The oldest wine farm in the Cape, Steenberg continues to craft an excellent range of wines. The top offering is the dark, berry-scented Catharina, a blend of Shiraz, Merlot and Cabernet Sauvignon that is aged in French oak for up to 20 months. The resulting wine is both massive in structure and flavour, a potent wine of considerable ‘breeding.’ Recent vintages have been on top form, so it appears to be a good time to be buying into Catharina, whether for immediate or longer-term pleasure.
#07. Steenberg Catharina
The oldest wine farm in the Cape, Steenberg continues to craft an excellent range of wines. The top offering is the dark, berry-scented Catharina, a blend of Shiraz, Merlot and Cabernet Sauvignon that is aged in French oak for up to 20 months. The resulting wine is both massive in structure and flavour, a potent wine of considerable ‘breeding’. Recent vintages have been on top form, so it appears to be a good time to be buying into Catharina, whether for immediate or longer-term pleasure.
#06. Sadie Family Wines Columella
Swartland’s leading property, Sadie Family Wines, are responsible for the region’s greatest red – Columella. A blend of Syrah and Mourvedre, it is a wine of remarkable dark, spicy complexity. It is rich, almost exotic with a supple texture and great intensity. Produced from low-yielding vineyards from some of the best terroir in Swartland, Columella is approachable on release, yet will develop very well for a decade or more. The 2013 vintage was awarded 96 points by Robert Parker’s Wine Advocate, who described it as: “Extremely refined and mineral-laden, symmetrical and standing on tip-toes on the finish.”
#05. Meerlust Rubicon
One of Stellenbosch’s oldest wine farms established in 1693, Meerlust continues to produce an exceptional Bordeaux-style red called Rubicon. It is among the very best of its kind in the Cape, much loved by consumers and critics alike. A blend of Cabernet Sauvignon, Merlot and Cabernet Franc, Rubicon is rich, concentrated and marked by cedar and exotic dark fruits, with a elegance and finesse that is rare even among South African’s premium output. One for future generations or an upcoming special occasion – you decide.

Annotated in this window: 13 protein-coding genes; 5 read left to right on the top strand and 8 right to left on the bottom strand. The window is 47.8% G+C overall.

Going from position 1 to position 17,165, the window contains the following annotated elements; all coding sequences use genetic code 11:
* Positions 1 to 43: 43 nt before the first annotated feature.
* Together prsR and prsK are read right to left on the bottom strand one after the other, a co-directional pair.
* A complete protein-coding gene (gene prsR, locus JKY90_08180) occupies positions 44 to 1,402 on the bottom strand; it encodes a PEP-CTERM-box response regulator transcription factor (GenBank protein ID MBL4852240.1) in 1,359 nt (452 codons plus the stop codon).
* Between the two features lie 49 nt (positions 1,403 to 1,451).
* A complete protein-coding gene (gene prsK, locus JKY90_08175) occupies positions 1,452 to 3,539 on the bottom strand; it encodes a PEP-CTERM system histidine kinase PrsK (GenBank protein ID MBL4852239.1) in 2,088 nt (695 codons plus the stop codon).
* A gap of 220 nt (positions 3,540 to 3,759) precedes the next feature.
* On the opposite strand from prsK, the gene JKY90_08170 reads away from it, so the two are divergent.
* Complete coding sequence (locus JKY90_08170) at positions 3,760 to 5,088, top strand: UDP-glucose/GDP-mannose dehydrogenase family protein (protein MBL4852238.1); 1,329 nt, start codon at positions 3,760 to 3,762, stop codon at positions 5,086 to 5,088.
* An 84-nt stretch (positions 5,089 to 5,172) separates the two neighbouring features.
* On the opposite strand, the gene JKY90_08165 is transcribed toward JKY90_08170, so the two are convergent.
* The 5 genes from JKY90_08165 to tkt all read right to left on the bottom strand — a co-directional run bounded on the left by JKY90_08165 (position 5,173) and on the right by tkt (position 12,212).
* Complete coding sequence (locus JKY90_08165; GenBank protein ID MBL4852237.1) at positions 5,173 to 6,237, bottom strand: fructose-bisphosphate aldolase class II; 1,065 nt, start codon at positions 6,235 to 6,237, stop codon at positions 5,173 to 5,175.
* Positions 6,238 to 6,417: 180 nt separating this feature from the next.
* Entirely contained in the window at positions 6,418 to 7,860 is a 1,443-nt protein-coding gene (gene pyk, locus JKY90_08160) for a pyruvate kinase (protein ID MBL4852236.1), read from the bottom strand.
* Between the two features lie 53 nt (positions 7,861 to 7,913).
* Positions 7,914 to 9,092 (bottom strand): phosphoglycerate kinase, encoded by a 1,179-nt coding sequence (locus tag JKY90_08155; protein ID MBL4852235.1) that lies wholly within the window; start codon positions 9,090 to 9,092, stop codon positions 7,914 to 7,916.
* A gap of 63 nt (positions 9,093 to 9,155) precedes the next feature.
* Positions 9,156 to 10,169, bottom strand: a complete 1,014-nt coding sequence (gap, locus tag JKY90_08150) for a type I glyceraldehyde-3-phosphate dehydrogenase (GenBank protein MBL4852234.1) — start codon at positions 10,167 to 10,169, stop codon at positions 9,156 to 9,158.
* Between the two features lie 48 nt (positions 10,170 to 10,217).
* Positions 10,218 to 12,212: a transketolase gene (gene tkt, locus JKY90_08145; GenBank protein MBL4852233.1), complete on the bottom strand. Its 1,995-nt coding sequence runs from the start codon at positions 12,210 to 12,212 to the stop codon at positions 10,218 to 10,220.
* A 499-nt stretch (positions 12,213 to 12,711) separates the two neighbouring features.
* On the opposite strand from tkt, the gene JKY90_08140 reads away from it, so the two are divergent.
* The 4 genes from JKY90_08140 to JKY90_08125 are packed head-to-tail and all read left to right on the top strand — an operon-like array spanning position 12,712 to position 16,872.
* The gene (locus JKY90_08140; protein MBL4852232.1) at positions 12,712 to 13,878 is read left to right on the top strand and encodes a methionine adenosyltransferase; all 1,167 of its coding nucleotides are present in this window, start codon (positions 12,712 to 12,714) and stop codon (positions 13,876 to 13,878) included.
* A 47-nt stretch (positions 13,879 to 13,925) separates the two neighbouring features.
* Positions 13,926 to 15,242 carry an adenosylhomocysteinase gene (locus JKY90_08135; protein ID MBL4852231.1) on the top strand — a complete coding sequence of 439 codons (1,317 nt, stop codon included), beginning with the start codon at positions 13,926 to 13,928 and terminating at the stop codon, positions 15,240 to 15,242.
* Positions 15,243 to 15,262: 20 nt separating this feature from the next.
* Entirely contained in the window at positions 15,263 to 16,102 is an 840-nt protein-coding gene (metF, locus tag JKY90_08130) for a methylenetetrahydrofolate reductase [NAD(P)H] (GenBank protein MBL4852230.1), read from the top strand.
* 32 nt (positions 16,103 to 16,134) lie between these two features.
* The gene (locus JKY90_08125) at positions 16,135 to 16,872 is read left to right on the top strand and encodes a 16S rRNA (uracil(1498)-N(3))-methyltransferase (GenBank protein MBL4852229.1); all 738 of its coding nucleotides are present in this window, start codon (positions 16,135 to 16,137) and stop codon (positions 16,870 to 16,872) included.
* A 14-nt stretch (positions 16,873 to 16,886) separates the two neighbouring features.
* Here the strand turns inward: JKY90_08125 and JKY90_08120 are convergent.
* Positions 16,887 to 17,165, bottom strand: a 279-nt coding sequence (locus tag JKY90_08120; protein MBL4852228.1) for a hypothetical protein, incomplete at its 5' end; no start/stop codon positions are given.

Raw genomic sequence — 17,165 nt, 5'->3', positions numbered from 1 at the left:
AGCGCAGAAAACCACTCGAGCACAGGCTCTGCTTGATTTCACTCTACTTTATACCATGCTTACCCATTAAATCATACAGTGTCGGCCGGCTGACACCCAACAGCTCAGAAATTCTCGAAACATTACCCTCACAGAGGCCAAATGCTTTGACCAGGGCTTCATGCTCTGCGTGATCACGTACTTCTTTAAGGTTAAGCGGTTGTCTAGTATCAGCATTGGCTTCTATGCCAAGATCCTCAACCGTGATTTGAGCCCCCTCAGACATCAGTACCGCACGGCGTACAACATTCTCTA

#04. Hamilton Russel Vineyards Pinot Noir
Undoubtedly the Cape’s finest producer of Chardonnay, this devotee of Burgundian varieties also has no equals when it comes to elegant and profound Pinot Noir. Grown in the cool and visually stunning Walker Bay, the Pinot Noir is simply astounding, rich and full of dark berry fruit, with just a hint of peppermint. A remarkable wine worthy of considerable proselytizing, Hamilton’s Pinot Noir’s fine structure ensures that you are unlikely to lose out on cellaring your bottles, but as critics often note it drinks so well at a young age, most cannot bare to wait.
#03. Ken Forrester FMC
Renowned South African restauranteur Ken Forrester today produces one of the finest examples of Chenin Blanc in the Cape, a testament to both his prowess and the remarkable terroir found in Stellenbosch. The FMC Chenin Blanc is made from old hand-picked bush vines, including some botrytis-affected fruit, and is fermented in natural yeasts in French oak. It is arguably South African’s most iconic white wine, a beautifully nuanced Chenin with gorgeous honey and beeswax aromas. However, unlike the Burgundy super-stars it is very affordable, at under £30.00
#02. Ernie Els
This joint venture between Rust en Vrede and celebrated golfer Ernie Els produces two very striking and lauded wines. Indeed, the small volume Ernie Els red is one of the most expensive wines to have emerged from the Cape, a Bordeaux blend of supreme quality and inimitable style. Full-bodied, rich and intense, it offers exceptional length and the persistence of dark, blackberry, minty fruit. Moreover, with the golfer’s fan-base and stellar reputation, Ernie Els’ flagship red is a sensible choice for both pleasure and speculation.
#01. De Trafford Cabernet Sauvignon
Widely regarded as one of the Cape’s finest producers, David Trafford is a winemaking force to be reckoned with. Utilizing vines planted in 1983 on exceptional sites, Trafford makes a powerful Cabernet Sauvignon, a wine of intense concentration and force of flavour. Richly textured and impressively concentrated with dark, spicy berry fruit, the Cabernet always benefits from at least four to five years ageing and will keep for two decades or longer. A poster-child for premium Cape wines.